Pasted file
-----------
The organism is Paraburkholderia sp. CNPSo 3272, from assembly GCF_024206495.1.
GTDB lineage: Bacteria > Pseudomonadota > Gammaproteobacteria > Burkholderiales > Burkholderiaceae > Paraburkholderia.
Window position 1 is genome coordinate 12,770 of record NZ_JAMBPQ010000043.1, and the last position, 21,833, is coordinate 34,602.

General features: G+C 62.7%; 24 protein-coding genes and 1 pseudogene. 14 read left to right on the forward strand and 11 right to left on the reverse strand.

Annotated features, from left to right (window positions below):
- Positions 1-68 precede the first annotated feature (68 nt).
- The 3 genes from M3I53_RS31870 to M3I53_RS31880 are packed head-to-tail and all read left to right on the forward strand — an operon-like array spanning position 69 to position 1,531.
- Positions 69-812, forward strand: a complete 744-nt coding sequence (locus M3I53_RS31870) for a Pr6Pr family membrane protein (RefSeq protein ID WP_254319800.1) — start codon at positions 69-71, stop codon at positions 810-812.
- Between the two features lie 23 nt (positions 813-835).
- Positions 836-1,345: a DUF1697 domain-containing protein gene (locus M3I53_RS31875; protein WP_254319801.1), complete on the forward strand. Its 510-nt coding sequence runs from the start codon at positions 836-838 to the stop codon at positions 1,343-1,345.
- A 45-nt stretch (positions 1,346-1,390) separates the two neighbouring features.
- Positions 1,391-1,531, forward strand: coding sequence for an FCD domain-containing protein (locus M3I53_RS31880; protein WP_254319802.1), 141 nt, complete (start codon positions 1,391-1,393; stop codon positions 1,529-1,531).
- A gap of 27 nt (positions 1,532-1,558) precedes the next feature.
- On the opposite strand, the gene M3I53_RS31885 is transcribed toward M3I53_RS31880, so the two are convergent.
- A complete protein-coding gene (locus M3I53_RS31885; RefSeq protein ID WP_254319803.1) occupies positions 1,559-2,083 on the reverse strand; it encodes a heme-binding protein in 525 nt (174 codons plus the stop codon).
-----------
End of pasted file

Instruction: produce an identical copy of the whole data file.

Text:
The organism is Paraburkholderia sp. CNPSo 3272, from assembly GCF_024206495.1.
GTDB lineage: Bacteria > Pseudomonadota > Gammaproteobacteria > Burkholderiales > Burkholderiaceae > Paraburkholderia.
Window position 1 is genome coordinate 12,770 of record NZ_JAMBPQ010000043.1, and the last position, 21,833, is coordinate 34,602.

General features: G+C 62.7%; 24 protein-coding genes and 1 pseudogene. 14 read left to right on the forward strand and 11 right to left on the reverse strand.

Annotated features, from left to right (window positions below):
- Positions 1-68 precede the first annotated feature (68 nt).
- The 3 genes from M3I53_RS31870 to M3I53_RS31880 are packed head-to-tail and all read left to right on the forward strand — an operon-like array spanning position 69 to position 1,531.
- Positions 69-812, forward strand: a complete 744-nt coding sequence (locus M3I53_RS31870) for a Pr6Pr family membrane protein (RefSeq protein ID WP_254319800.1) — start codon at positions 69-71, stop codon at positions 810-812.
- Between the two features lie 23 nt (positions 813-835).
- Positions 836-1,345: a DUF1697 domain-containing protein gene (locus M3I53_RS31875; protein WP_254319801.1), complete on the forward strand. Its 510-nt coding sequence runs from the start codon at positions 836-838 to the stop codon at positions 1,343-1,345.
- A 45-nt stretch (positions 1,346-1,390) separates the two neighbouring features.
- Positions 1,391-1,531, forward strand: coding sequence for an FCD domain-containing protein (locus M3I53_RS31880; protein WP_254319802.1), 141 nt, complete (start codon positions 1,391-1,393; stop codon positions 1,529-1,531).
- A gap of 27 nt (positions 1,532-1,558) precedes the next feature.
- On the opposite strand, the gene M3I53_RS31885 is transcribed toward M3I53_RS31880, so the two are convergent.
- A complete protein-coding gene (locus M3I53_RS31885; RefSeq protein ID WP_254319803.1) occupies positions 1,559-2,083 on the reverse strand; it encodes a heme-binding protein in 525 nt (174 codons plus the stop codon).